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"Spider-Man" in Times Square

Sometimes, art imitating life yields some strange results. In 1981, (animated) newspaperman J. Jonah Jameson ran the headline, “threat or menace” when discussing the masked Spider-Man in New York City’s (fictitious) Daily Bugle. Today, such a headline would not seem out of place on recent covers of the New York Post.

Between “Spidey’s” recent brush with the law, “Cookie Monster’s” accosting of small children, and “Elmo’s” arrest, New York media outlets have increased the scrutiny on buskers who frequent Times Square’s pedestrian walkways. This media attention has prompted outcries from local residents, escalations from local law enforcement, and proposals from city council members on how to curb the costumed cavalcade of characters.

These reports, however, highlight the legal gray area in which Times Square’s self-identified “artist” community operates. While many New Yorkers have likely assumed the costumed contingent violate some sort of law (be it federal, state, or city), pinpointing the exact legal infraction is trickier. The characters in Times Square do not collect payment for their picture-taking services (as the NYPD’s latest initiative made clear); rather they request “donations” for their “performance art.” The line between “donation solicitation” for art and “panhandling”–which is forbidden by city ordinance–is far from clear.

Moreover, as Paul Goldstein, a Stanford Law School IP professor, explained to the New York Times, the busker’s characterization of themselves as “artists” complicates matters. As a “non-commercial” artistic impersonation of “Mickey Mouse,” the buskers may arguably not be in competition with Disney’s iconic animation. Such a usage could stack up comparably to nominative fair use.

Even if the argument that the usage is not commercial fails, there is an alternative argument to consider: that the existence of “Elmo” in Times Square is not widespread enough to “adversely affect” the potential market for Sesame Workshop or Disney-sanctioned products. See Sega Enterprises Ltd. v. Accolade, Inc., 977 F.2d 1510, 1523 (9th Cir. 1992). The orders of magnitude in earnings when considering such an argument though, make it look patently ridiculous on its face. Disney’s most recent quarterly income filing was for $2.245 billion dollars. Assuming 65 business days a quarter, Disney’s daily income was roughly $35 million dollars. For comparison, the average daily income of an individual busker–between $50-$100 dollars–equates to an hourly income below minimum wage. Any adverse effects to Disney’s bottom line due to busking appears minimal.

That is not to say arguments could not be made supporting adverse impacts on the copyright holders. Disney would have a particularly strong case. Disney’s Theatrical Group–which runs “Aladdin” and “The Lion King” in venues adjacent to Times Square–has told reporters and trade groups that sales among “local theatergoers” have declined as a result of audience members being “overwhelmed” by costumed characters.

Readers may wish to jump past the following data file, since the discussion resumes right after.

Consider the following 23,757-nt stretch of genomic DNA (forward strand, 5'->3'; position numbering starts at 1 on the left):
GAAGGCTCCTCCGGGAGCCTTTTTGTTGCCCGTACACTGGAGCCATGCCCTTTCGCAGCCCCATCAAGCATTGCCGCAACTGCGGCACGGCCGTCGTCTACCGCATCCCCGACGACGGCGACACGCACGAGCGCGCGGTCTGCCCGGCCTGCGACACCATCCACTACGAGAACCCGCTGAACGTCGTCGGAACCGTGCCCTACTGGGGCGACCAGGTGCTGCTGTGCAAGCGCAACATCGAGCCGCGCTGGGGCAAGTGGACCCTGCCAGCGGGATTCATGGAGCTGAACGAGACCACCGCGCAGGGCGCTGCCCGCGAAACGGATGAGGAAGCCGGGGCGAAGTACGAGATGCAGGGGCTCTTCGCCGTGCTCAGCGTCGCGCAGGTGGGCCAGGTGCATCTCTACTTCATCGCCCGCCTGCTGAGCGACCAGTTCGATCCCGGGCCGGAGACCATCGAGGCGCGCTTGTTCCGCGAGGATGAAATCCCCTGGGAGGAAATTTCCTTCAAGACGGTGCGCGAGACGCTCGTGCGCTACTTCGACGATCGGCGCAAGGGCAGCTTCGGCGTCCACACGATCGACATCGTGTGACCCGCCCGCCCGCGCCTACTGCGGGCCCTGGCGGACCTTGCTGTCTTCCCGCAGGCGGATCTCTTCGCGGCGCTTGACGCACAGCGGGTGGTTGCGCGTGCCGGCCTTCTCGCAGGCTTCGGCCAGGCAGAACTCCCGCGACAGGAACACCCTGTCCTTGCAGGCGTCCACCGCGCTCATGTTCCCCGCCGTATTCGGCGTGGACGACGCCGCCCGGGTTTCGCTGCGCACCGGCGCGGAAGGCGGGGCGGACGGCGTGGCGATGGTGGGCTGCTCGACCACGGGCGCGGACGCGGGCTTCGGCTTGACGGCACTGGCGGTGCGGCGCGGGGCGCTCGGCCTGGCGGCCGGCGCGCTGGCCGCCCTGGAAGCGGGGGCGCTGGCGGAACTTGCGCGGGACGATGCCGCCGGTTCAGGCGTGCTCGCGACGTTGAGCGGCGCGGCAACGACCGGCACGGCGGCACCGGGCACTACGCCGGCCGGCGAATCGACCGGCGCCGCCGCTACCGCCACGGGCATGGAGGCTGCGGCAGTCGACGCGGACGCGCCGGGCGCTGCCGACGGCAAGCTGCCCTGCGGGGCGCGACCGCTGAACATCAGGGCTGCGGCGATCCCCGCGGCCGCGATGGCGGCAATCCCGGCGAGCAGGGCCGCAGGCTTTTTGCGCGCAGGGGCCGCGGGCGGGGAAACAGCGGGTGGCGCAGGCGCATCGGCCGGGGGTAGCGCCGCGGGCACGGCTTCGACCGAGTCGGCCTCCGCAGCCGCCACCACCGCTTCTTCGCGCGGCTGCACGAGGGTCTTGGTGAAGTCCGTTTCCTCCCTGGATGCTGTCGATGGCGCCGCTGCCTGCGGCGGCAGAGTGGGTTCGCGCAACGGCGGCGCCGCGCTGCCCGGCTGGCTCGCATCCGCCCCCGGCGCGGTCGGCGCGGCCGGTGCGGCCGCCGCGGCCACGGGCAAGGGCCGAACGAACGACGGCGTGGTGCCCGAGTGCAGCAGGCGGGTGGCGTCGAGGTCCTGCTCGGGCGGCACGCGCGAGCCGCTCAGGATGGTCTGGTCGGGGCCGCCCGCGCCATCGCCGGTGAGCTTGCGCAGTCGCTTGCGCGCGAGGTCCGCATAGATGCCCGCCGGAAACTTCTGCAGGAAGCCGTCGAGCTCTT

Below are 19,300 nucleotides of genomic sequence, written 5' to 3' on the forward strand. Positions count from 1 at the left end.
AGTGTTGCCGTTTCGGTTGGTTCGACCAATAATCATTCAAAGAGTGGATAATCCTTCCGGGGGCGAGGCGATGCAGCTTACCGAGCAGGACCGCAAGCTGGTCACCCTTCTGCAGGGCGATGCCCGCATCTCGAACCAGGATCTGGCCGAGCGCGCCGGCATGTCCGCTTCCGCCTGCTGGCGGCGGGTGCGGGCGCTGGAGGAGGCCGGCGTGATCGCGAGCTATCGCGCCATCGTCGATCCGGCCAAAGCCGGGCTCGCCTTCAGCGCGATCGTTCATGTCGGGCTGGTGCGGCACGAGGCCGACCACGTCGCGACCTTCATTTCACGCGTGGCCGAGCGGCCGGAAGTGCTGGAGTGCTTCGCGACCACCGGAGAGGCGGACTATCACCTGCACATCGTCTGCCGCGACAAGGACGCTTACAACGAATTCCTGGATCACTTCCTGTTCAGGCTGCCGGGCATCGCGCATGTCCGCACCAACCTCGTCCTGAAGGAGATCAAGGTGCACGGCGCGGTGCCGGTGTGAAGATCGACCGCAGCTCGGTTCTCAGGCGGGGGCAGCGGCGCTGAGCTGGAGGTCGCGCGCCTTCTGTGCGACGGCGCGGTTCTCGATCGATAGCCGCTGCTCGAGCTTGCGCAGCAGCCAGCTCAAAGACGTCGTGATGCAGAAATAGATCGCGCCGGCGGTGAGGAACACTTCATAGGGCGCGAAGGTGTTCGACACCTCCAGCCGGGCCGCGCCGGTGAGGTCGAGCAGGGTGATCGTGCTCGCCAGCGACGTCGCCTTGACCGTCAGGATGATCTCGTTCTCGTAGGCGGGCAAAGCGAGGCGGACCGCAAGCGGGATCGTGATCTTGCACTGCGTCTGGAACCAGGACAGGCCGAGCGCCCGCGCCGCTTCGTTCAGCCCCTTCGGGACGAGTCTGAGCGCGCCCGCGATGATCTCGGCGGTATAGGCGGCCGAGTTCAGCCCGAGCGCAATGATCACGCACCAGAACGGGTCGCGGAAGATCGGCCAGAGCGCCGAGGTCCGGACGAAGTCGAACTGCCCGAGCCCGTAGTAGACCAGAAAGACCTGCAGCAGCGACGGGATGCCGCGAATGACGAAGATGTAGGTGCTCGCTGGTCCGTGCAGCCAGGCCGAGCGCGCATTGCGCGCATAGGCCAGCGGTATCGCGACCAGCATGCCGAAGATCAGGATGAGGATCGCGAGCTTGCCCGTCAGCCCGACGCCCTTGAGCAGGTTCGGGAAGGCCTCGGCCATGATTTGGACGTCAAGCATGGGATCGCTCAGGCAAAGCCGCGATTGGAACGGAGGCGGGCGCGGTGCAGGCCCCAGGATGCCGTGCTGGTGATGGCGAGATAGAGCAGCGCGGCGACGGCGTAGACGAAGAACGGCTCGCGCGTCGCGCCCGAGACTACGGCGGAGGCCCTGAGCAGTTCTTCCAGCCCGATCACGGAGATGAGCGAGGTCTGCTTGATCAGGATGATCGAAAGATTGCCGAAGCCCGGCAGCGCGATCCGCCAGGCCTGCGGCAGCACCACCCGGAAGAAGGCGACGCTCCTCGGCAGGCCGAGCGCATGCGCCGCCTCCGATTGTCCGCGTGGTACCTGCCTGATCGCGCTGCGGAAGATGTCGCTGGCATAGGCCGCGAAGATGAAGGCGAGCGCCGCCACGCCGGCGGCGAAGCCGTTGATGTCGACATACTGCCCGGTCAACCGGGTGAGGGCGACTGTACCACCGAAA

Also factoring into the litigation equation is a problem of scale. Any infringement claims are largely difficult to pursue here, as individuals are difficult to identify, serve with court papers, and are functionally judgment-proof in most instances.

In terms of finding a legal target, however, those scale questions may be made easier in the near future. Recent media stories have centered on the buskers’ newly formed coalition: New York Artists United for a Smile. Backed by La Fuente, a non-profit committed to organizing immigrant workers, the organization is not a union per se (since the “artists” are, by their own accord, independent contractors), but a group aiming to self-regulate the costumed community and police for bad actors. Disney is notorious for suing those who misappropriate copyrighted characters, but it is (one would hope) a bridge too far for Disney to sue a nonprofit. Any legal benefit is likely outweighed by the prospect of bad press. The new association, though, may provide the copyright holders a means to communicate concerns to the busking population.

"Elmo" in Times Square

With the increasing publicity on Times Square’s costumed community, a response from political actors seems probable in the near term, as does the continued heightened presence of the NYPD. City Councilman Andy King has already put forth measures to require Times Square buskers to attain licenses to continue their activities; whether such measures pass is an open question as it may create additional enforcement hurdles (how do we separate good “Elmo” from bad “Elmo?”) and First Amendment issues.

In the long term, though, even these new measures seem unlikely to deter people from taking pictures with their costumed favorites at, what even J. Jonah Jameson would likely agree is, one of New York’s biggest tourist attractions.

–Lawrence Crane-Moscowitz

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One Response to “Spider-Man: Threat or Menace?” How IP Helps Explain Times Square’s Costumed Character Conundrum

  1. Cassidi Hammock says:

    This is an interesting topic. I will be interested to see not only how this affects New York City’s performers, but also performers in other destinations. There are similar performers in Las Vegas, which while covered under different state laws is still a tourist attraction. Perhaps the best solution will be for a registry system that allows for meaningful reporting. Elmo did it, when there are five Elmos, does not seem like a good reporting system.

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